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Author Topic: Sailing Dinghy Question  (Read 3339 times)
CqCasting
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« on: December 06, 2009, 10:50:56 pm »

In useing "One Design & Offshore Yachtsman - Encyclopedia of Sailing" I found my "Blue Jay" Specs: 13'6" x 5'2" x 3'6"-6".
SA: 90; spinnaker: 55. Hiking assists: straps. Hull: wood or fiberglass. Spars: wood, aluminum. Buoyancy: positive flotation.
Kits, plans available. Crew: 2. Area: 1-12. Number: US 5,100; world 5,500. Rules: one-design. Price: $1300. - $1800.
Designer: Sparkman & Stephens.

Due to some centerboard problems and rot in the bow I'm rebuilding with some small modifications. What I would like to know is if it's feasable to convert this boat into a self bailer. If so what all would I need to do? I was thinking I'd need to place floatation foam in the floor and glass in a solid floorboard. Then cut drain ports in the transom.

Any thoughts, and feedback is most welcome.
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sonosail
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« Reply #1 on: December 07, 2009, 11:10:14 am »

I actually used to own a Blue Jay. (very old wood one)  I wouldn't trying this. Even the ones that were built to self bail aren't all that good. (post #5200 ??) I would be EXTREMELY hard to do. Especially with a wood boat. The floatation would have to extend all the way forward. Not to mention that you would need side tanks also which would need to extend fairly far forward to make it truly 'self rescuing'.  Otherwise, when the boat fills up, all the water will go forward. And unless you bond everything perfectly, water will always find it's way to the bilge. (below flotation).  Have a look at one of the ones that were built to be self rescuing just to see what you're getting into.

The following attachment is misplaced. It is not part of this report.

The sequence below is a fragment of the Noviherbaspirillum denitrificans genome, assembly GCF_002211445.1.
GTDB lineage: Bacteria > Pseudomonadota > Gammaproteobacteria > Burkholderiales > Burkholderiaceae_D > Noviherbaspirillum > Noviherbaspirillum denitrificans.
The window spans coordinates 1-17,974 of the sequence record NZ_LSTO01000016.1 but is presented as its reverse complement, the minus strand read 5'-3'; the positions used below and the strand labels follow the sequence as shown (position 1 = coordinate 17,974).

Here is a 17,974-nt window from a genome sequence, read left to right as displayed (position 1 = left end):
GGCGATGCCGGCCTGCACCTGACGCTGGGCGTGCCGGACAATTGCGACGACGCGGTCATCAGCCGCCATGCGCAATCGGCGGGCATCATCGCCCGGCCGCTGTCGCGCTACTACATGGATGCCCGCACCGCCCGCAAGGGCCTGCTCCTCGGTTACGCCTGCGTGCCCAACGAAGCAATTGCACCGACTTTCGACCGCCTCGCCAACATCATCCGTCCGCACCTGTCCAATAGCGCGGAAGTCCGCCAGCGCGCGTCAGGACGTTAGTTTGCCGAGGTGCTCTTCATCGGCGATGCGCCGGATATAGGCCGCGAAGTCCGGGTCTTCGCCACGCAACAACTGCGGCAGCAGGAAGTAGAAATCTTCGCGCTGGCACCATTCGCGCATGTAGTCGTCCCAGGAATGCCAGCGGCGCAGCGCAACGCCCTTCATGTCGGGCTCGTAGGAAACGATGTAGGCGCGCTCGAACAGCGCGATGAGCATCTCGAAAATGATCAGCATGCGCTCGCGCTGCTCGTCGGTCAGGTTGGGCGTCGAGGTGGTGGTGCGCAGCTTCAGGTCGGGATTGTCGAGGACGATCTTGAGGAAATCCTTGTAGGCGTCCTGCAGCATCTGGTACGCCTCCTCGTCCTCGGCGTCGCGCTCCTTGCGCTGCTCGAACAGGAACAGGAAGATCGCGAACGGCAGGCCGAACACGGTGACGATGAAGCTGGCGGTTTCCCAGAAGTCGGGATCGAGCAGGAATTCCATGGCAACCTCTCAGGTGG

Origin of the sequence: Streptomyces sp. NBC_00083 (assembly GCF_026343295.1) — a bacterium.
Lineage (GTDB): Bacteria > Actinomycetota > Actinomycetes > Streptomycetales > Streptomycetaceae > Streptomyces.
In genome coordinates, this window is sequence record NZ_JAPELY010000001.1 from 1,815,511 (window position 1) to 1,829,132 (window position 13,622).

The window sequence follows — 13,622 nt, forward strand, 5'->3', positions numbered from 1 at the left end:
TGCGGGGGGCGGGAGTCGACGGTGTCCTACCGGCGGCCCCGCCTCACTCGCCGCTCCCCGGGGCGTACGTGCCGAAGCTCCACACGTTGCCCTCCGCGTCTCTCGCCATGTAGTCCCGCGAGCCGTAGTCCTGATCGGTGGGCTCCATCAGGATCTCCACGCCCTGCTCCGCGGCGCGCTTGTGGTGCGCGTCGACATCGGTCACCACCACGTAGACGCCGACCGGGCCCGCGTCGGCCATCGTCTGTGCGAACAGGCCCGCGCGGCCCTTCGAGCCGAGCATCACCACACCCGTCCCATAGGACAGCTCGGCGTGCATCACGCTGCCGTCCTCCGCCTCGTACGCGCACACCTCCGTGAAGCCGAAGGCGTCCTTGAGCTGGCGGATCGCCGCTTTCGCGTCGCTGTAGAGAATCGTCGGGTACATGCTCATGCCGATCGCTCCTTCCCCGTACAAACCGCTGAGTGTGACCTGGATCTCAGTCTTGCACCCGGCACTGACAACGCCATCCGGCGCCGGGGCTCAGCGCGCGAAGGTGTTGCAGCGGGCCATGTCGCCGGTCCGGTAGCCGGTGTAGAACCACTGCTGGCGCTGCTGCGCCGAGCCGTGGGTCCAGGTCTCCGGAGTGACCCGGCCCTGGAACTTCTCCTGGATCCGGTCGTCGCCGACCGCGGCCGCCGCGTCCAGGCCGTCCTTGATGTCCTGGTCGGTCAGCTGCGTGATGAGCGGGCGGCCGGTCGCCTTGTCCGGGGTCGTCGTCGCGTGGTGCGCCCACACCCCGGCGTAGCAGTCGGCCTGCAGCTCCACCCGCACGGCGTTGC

That being said, the Blue Jay is nice boat and pretty safe. It's just that the design doesn't lend itself to the self rescuing feature in my opinion.
Best of Luck.
Randy Browning
sailboatdata.com
 
In useing "One Design & Offshore Yachtsman - Encyclopedia of Sailing" I found my "Blue Jay" Specs: 13'6" x 5'2" x 3'6"-6".
SA: 90; spinnaker: 55. Hiking assists: straps. Hull: wood or fiberglass. Spars: wood, aluminum. Buoyancy: positive flotation.
Kits, plans available. Crew: 2. Area: 1-12. Number: US 5,100; world 5,500. Rules: one-design. Price: $1300. - $1800.
Designer: Sparkman & Stephens.

Due to some centerboard problems and rot in the bow I'm rebuilding with some small modifications. What I would like to know is if it's feasable to convert this boat into a self bailer. If so what all would I need to do? I was thinking I'd need to place floatation foam in the floor and glass in a solid floorboard. Then cut drain ports in the transom.

Any thoughts, and feedback is most welcome.
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CqCasting
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« Reply #2 on: December 08, 2009, 11:33:43 pm »

Thanks Sonosail, I will heed your advise as I've not seen another Blue Jay around. I did launch her once and felt a little unstable. Couldn't see how it would handel two crew. I will make the repairs needed and hope to learn sailing her without capsizing.
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Barney Post
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« Reply #3 on: December 09, 2009, 09:38:24 am »

Thanks Sonosail, I will heed your advise as I've not seen another Blue Jay around. I did launch her once and felt a little unstable. Couldn't see how it would handel two crew. I will make the repairs needed and hope to learn sailing her without capsizing.
From what I know, this a fairly forgiving boat.  There are lot of more modern designs out there. But you could do a lot worse if you are new to sailing.  For many years it was the premier boat for junior sailboat racing in many places in the US.  Ultimately, I think it became just too expensive to build. So you don't see it used as much anymore for kids.  Certainly, the fact the older boats are not self bailing could have been a factor. I've seen the self rescuing version and it seems a little flimsy.  I think with all the tanks and everything, it was difficult to keep the over all weight down.
And it's no light weight to begin with.  You may well be better off with the regular plywood version.
Best of luck with it.
Barney Post

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